Tyler Cobb, Deseret News
SALT LAKE CITY — It's rare that a Utah gymnastics team goes to the NCAA championships in a genuine underdog role, but that's the case this week as the Utes head for Gainesville, Fla., facing an uphill battle when they hit the floor at Florida on Thursday at 11 a.m. MDT in the team preliminaries.
The top three teams from each of Thursday's preliminary sessions advance to Friday's Super Six NCAA team championships.
Not being one of the favorites gives the current Utes — who were ranked 10th until a strong regional performance vaulted them to a fifth-place seeding for nationals — a little different feeling than usual.
"It's definitely more fun to feel like you have a chance to overachieve than to be concerned about underachieving," said coach Greg Marsden, whose teams have qualified for the national championships all 35 years of their existence — an unmatched record that seemed in some peril earlier this month before they had a strong showing in the Salt Lake City regional.
"We were ranked 10th or 11th, some people wondered whether we'd make it to nationals, and that kind of thing, and we've done that."
"I have mixed feelings about it," said co-coach Megan Marsden. "You want to be one of the teams that is definitely in the hunt. At the same time, for 15 years, we've been trying to win another (Utah owns 10 national team championships but none since 1995), and in some ways, it's kind of nice to be able to kind of truly admit that that might be just a tad beyond what's realistic for this group of athletes — and that's OK.
"What we're excited about is that they seem to be coming around at the end of the season, there's been some improvements in their approach, and we are going to be at the championships, and I think we have a shot to be there on the night that they determine the champion. That is always our goal as a program."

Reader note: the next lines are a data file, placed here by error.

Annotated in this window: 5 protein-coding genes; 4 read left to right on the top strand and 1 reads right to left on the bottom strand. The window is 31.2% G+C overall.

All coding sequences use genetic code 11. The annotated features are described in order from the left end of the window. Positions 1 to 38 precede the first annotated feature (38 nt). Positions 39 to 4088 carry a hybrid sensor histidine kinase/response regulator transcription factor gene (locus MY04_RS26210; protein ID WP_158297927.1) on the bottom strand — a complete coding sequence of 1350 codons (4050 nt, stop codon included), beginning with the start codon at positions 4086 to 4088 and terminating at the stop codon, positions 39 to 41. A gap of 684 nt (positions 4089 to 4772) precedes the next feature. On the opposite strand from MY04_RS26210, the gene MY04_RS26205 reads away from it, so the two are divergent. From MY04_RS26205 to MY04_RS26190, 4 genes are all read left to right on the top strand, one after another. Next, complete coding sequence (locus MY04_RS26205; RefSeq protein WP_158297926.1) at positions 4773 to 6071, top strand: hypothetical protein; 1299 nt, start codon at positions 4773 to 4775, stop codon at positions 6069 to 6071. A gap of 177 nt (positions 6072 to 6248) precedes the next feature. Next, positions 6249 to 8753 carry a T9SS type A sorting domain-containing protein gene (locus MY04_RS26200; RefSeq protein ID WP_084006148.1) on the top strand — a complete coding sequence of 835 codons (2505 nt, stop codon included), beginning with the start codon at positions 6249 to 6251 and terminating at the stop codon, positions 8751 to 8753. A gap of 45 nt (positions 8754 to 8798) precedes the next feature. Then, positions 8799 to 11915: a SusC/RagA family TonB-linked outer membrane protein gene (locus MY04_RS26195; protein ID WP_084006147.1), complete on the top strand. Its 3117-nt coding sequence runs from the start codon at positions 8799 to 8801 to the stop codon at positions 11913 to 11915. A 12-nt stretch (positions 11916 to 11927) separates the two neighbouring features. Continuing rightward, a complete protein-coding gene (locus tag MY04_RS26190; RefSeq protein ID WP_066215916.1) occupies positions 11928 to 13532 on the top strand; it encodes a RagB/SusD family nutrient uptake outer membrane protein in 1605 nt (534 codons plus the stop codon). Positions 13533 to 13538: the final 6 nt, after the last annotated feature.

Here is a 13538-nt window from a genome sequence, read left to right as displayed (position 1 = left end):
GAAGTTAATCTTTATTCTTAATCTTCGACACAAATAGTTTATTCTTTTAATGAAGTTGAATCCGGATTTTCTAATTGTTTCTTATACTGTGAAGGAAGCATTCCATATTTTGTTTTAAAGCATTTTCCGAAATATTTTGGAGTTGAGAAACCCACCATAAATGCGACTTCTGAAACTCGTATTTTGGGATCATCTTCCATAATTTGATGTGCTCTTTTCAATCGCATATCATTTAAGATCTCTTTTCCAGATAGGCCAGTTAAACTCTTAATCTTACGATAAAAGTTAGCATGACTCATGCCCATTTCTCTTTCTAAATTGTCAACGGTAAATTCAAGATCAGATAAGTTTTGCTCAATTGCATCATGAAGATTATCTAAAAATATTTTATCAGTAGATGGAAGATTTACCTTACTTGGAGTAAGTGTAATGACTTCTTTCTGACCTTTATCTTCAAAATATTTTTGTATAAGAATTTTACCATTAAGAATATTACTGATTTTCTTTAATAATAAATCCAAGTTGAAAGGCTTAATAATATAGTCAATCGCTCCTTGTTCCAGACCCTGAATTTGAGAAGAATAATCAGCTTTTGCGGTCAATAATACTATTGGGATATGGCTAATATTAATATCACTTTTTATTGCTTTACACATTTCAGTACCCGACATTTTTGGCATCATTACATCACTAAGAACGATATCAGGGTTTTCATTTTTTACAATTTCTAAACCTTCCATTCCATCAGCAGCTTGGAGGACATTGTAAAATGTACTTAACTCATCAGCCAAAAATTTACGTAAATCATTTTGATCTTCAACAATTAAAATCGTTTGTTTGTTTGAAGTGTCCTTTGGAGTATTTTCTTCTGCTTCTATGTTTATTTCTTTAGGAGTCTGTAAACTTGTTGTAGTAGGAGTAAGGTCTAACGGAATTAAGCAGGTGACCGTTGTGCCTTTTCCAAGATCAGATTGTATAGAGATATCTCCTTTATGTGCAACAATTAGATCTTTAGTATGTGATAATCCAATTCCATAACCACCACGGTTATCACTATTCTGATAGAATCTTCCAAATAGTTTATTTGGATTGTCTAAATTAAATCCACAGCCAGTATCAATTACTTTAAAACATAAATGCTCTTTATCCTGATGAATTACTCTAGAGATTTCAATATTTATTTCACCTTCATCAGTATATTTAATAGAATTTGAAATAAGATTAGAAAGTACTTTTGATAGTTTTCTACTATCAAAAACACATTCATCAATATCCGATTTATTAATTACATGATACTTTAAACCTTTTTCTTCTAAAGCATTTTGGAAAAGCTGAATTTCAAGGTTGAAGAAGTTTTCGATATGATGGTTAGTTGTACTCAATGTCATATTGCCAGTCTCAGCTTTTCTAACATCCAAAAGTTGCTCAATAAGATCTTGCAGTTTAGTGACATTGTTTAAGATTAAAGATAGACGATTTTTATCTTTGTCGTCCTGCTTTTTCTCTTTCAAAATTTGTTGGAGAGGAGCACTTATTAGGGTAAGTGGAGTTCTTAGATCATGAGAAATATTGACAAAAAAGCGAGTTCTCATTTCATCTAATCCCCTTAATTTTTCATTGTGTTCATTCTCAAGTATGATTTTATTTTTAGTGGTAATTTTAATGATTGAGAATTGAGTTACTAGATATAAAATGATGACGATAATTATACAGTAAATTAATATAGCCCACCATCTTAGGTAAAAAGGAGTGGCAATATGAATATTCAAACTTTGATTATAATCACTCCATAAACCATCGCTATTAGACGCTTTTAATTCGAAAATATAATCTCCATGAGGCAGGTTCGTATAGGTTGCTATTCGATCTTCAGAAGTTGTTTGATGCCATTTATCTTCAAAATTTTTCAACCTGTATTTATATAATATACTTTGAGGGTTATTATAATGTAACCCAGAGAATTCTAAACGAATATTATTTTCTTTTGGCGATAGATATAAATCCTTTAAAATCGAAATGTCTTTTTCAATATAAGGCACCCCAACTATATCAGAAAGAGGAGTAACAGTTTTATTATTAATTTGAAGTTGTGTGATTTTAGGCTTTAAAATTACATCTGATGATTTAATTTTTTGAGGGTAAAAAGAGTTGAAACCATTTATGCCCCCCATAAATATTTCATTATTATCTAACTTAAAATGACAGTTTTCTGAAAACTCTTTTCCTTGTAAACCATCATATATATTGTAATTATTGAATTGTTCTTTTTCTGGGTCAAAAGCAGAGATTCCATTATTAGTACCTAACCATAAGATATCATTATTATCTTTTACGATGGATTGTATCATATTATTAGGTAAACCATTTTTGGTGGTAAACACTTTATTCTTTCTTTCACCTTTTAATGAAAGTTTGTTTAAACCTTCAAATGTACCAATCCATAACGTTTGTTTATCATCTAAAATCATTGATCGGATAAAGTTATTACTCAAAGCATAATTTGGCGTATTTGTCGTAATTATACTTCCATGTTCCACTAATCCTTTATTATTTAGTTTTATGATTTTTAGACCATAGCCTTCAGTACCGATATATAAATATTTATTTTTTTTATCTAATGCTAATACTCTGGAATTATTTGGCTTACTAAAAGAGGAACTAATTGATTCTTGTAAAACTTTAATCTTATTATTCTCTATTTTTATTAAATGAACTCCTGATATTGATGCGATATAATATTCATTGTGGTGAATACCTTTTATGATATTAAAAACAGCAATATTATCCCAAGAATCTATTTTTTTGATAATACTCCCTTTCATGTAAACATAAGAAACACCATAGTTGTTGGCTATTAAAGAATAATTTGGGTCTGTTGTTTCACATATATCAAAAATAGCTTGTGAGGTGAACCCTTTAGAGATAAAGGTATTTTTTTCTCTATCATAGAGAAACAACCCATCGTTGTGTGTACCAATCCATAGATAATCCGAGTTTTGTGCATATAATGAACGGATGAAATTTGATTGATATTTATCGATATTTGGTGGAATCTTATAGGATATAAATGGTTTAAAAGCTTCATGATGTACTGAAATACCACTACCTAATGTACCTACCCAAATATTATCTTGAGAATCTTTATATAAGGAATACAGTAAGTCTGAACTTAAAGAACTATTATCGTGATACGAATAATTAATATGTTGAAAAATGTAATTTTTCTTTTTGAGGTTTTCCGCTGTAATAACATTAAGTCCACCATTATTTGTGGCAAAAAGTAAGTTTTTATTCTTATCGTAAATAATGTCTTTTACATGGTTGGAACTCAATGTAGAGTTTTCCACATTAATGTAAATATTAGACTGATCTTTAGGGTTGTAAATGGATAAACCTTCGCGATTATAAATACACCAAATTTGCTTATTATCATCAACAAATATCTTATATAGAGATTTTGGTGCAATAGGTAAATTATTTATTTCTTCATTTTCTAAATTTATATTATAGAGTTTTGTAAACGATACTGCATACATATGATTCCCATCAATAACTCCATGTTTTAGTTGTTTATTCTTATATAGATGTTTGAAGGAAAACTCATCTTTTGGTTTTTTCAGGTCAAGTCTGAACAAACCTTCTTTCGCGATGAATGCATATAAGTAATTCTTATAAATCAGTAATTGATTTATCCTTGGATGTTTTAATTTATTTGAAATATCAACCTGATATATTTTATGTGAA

Now, if it seems the coaches are talking down Utah's chances, bear in mind that this approach has worked recently. Prior to the April 10 regional, Greg Marsden asked his athletes about their mental state, and some said they felt a lot of pressure before the regional to make sure they weren't the first Ute team in history to not advance to the national championships.
Marsden essentially gave them permission to fail, told them the program would survive, the sun would come up, and they'd all be fine if that happened. It didn't. Instead, they had their best meet of the year.
"I think we've got that big monkey off our back, and now, hopefully we can go and compete well and see how far we go," said Greg Marsden.
Not that pressure is ever off — Greg Marsden notes that regionals seem to be the biggest pressure meet of the year until it's time for team preliminaries, and then for qualifiers, the Super Six is the biggest pressure cooker of all — but that thought of messing up Ute history is all gone, and the gymnasts seem relaxed. Which is a good thing because they readily admit they do their best when they're loose and enjoying things.
"Definitely. We're going to nationals, we're happy about that, and I think we'll just focus to do a good job and we'll see how it goes. It's like no pressure," said senior Daria Bijak, who was an Olympian and World Championship team member for Germany who leads the Utes with six All-America certificates and a No. 11 current ranking in the all-around.
"It seems like everybody is in a good mood and excited to go, and I think that helps a lot. I'm just excited to compete again." Bijak said.
"There's still pressure — what we put on ourselves — but not as much as before regionals," said senior Annie DiLuzio. "There's not really any expectations, so just go in there, hit our routines, kind of do our own thing and focus on us, and if that's good enough to make it to the second night, that's awesome.
"We need to make sure we have fun with it and enjoy every moment, be goofy and having fun and joking around and then focus when it's your turn to go."
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